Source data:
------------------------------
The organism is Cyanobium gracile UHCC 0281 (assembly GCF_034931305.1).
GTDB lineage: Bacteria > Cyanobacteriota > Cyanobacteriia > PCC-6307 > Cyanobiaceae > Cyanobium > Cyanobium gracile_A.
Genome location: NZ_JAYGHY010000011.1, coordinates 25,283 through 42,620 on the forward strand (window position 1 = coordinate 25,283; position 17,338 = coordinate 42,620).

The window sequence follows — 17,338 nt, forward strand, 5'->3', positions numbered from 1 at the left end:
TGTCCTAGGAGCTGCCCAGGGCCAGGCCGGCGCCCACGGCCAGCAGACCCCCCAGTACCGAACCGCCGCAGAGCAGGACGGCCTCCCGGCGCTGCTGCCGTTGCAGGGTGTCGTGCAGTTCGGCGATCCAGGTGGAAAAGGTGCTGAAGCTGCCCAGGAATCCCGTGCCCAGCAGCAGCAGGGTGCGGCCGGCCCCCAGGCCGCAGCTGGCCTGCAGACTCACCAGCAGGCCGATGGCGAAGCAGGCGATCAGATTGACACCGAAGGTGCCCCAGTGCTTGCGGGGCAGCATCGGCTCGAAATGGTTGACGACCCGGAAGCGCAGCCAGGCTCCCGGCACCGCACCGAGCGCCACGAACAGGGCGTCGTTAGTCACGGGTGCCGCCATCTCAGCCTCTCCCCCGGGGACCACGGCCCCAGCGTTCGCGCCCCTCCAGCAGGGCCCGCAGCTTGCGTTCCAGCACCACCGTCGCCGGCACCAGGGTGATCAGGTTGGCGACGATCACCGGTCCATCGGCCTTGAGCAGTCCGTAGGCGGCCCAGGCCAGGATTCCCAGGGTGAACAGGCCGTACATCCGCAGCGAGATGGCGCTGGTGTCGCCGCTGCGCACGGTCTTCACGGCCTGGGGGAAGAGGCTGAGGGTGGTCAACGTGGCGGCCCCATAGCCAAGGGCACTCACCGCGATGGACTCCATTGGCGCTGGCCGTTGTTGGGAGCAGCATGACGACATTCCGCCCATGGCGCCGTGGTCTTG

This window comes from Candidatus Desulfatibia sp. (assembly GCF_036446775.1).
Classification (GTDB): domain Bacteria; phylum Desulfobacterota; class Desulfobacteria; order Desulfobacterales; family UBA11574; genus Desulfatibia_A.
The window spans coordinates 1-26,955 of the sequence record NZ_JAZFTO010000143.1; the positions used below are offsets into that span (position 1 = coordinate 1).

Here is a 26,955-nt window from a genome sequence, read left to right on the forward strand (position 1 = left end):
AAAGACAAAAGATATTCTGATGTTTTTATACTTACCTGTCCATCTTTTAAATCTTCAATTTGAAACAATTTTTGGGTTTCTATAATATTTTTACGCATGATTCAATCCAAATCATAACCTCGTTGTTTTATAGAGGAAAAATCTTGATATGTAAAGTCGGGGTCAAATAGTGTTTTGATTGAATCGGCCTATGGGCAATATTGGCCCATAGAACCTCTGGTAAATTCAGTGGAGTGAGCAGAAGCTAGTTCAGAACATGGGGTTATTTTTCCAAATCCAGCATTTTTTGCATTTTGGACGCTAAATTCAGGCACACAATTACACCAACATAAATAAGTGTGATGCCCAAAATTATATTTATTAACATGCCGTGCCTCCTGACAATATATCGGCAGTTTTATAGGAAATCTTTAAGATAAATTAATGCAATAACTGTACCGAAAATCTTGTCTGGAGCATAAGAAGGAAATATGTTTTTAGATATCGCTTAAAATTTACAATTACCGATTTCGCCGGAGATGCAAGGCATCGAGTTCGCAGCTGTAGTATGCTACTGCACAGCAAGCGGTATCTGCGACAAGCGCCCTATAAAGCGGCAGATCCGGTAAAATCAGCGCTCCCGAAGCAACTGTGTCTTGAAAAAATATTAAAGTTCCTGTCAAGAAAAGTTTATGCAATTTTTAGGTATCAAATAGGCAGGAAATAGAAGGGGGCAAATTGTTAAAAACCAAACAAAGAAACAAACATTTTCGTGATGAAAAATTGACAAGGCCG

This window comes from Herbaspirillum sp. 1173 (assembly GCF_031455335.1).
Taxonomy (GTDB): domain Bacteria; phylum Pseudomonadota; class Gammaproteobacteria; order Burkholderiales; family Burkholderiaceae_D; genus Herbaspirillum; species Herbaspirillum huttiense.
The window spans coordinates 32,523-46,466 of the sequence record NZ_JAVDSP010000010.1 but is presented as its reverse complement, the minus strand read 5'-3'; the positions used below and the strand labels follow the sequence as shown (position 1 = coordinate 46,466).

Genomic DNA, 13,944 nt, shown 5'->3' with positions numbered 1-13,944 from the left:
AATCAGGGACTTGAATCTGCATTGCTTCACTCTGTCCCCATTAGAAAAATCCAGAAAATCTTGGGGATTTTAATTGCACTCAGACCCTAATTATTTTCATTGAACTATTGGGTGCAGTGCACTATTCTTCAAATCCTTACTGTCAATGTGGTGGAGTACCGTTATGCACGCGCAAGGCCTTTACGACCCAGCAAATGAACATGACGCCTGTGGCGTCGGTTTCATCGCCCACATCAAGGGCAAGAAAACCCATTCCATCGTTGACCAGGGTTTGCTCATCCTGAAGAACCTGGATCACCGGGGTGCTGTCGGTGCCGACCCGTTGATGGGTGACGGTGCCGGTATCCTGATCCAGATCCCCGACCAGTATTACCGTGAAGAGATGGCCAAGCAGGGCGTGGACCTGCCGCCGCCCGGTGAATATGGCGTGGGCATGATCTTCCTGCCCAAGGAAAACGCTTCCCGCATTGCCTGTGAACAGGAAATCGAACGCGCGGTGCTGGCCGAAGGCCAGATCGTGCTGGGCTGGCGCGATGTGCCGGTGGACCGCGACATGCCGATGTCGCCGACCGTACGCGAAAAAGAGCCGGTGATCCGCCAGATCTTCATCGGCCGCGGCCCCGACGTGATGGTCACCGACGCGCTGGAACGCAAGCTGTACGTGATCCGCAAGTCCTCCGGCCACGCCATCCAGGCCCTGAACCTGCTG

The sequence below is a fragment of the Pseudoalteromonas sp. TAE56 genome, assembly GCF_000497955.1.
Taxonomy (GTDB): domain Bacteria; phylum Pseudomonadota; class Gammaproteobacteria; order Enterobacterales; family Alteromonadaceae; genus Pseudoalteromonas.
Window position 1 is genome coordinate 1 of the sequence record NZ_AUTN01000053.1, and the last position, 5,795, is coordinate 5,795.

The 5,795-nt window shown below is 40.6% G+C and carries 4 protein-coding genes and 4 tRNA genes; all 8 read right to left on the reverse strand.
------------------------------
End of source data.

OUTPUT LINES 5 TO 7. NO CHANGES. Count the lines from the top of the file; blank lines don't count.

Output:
TGTCCTAGGAGCTGCCCAGGGCCAGGCCGGCGCCCACGGCCAGCAGACCCCCCAGTACCGAACCGCCGCAGAGCAGGACGGCCTCCCGGCGCTGCTGCCGTTGCAGGGTGTCGTGCAGTTCGGCGATCCAGGTGGAAAAGGTGCTGAAGCTGCCCAGGAATCCCGTGCCCAGCAGCAGCAGGGTGCGGCCGGCCCCCAGGCCGCAGCTGGCCTGCAGACTCACCAGCAGGCCGATGGCGAAGCAGGCGATCAGATTGACACCGAAGGTGCCCCAGTGCTTGCGGGGCAGCATCGGCTCGAAATGGTTGACGACCCGGAAGCGCAGCCAGGCTCCCGGCACCGCACCGAGCGCCACGAACAGGGCGTCGTTAGTCACGGGTGCCGCCATCTCAGCCTCTCCCCCGGGGACCACGGCCCCAGCGTTCGCGCCCCTCCAGCAGGGCCCGCAGCTTGCGTTCCAGCACCACCGTCGCCGGCACCAGGGTGATCAGGTTGGCGACGATCACCGGTCCATCGGCCTTGAGCAGTCCGTAGGCGGCCCAGGCCAGGATTCCCAGGGTGAACAGGCCGTACATCCGCAGCGAGATGGCGCTGGTGTCGCCGCTGCGCACGGTCTTCACGGCCTGGGGGAAGAGGCTGAGGGTGGTCAACGTGGCGGCCCCATAGCCAAGGGCACTCACCGCGATGGACTCCATTGGCGCTGGCCGTTGTTGGGAGCAGCATGACGACATTCCGCCCATGGCGCCGTGGTCTTG

This window comes from Candidatus Desulfatibia sp. (assembly GCF_036446775.1).
Classification (GTDB): domain Bacteria; phylum Desulfobacterota; class Desulfobacteria; order Desulfobacterales; family UBA11574; genus Desulfatibia_A.